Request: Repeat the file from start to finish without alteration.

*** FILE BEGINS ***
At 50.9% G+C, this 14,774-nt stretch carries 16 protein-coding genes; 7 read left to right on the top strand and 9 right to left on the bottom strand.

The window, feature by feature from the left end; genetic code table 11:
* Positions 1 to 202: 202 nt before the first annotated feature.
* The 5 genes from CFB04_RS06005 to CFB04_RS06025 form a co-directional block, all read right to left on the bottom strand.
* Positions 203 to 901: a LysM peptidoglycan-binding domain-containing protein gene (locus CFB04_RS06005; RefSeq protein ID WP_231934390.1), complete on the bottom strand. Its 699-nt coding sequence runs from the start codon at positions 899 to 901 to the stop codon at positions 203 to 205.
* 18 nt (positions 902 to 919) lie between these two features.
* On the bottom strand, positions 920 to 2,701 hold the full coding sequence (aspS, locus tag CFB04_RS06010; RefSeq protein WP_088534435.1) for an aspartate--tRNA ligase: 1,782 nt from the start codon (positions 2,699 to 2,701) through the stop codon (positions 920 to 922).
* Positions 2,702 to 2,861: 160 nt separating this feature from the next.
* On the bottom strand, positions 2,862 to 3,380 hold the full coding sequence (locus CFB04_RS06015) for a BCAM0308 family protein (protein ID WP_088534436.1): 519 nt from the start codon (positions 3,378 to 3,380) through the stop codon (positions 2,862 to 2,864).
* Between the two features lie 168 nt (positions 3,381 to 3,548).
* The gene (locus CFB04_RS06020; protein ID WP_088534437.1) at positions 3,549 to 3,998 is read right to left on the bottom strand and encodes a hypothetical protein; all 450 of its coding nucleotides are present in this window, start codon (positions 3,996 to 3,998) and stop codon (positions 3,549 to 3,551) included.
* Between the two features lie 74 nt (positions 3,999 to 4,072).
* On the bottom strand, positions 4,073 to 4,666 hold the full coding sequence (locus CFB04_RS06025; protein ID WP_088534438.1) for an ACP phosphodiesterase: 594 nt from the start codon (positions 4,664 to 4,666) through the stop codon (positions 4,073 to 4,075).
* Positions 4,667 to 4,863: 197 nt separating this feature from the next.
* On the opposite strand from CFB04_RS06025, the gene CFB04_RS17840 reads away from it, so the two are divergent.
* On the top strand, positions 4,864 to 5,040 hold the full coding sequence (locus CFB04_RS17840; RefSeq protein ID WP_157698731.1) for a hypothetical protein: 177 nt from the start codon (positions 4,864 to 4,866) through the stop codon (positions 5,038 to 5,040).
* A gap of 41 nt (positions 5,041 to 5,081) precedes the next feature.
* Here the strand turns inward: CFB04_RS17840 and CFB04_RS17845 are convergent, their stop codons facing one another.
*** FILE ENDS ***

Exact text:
At 50.9% G+C, this 14,774-nt stretch carries 16 protein-coding genes; 7 read left to right on the top strand and 9 right to left on the bottom strand.

The window, feature by feature from the left end; genetic code table 11:
* Positions 1 to 202: 202 nt before the first annotated feature.
* The 5 genes from CFB04_RS06005 to CFB04_RS06025 form a co-directional block, all read right to left on the bottom strand.
* Positions 203 to 901: a LysM peptidoglycan-binding domain-containing protein gene (locus CFB04_RS06005; RefSeq protein ID WP_231934390.1), complete on the bottom strand. Its 699-nt coding sequence runs from the start codon at positions 899 to 901 to the stop codon at positions 203 to 205.
* 18 nt (positions 902 to 919) lie between these two features.
* On the bottom strand, positions 920 to 2,701 hold the full coding sequence (aspS, locus tag CFB04_RS06010; RefSeq protein WP_088534435.1) for an aspartate--tRNA ligase: 1,782 nt from the start codon (positions 2,699 to 2,701) through the stop codon (positions 920 to 922).
* Positions 2,702 to 2,861: 160 nt separating this feature from the next.
* On the bottom strand, positions 2,862 to 3,380 hold the full coding sequence (locus CFB04_RS06015) for a BCAM0308 family protein (protein ID WP_088534436.1): 519 nt from the start codon (positions 3,378 to 3,380) through the stop codon (positions 2,862 to 2,864).
* Between the two features lie 168 nt (positions 3,381 to 3,548).
* The gene (locus CFB04_RS06020; protein ID WP_088534437.1) at positions 3,549 to 3,998 is read right to left on the bottom strand and encodes a hypothetical protein; all 450 of its coding nucleotides are present in this window, start codon (positions 3,996 to 3,998) and stop codon (positions 3,549 to 3,551) included.
* Between the two features lie 74 nt (positions 3,999 to 4,072).
* On the bottom strand, positions 4,073 to 4,666 hold the full coding sequence (locus CFB04_RS06025; protein ID WP_088534438.1) for an ACP phosphodiesterase: 594 nt from the start codon (positions 4,664 to 4,666) through the stop codon (positions 4,073 to 4,075).
* Positions 4,667 to 4,863: 197 nt separating this feature from the next.
* On the opposite strand from CFB04_RS06025, the gene CFB04_RS17840 reads away from it, so the two are divergent.
* On the top strand, positions 4,864 to 5,040 hold the full coding sequence (locus CFB04_RS17840; RefSeq protein ID WP_157698731.1) for a hypothetical protein: 177 nt from the start codon (positions 4,864 to 4,866) through the stop codon (positions 5,038 to 5,040).
* A gap of 41 nt (positions 5,041 to 5,081) precedes the next feature.
* Here the strand turns inward: CFB04_RS17840 and CFB04_RS17845 are convergent, their stop codons facing one another.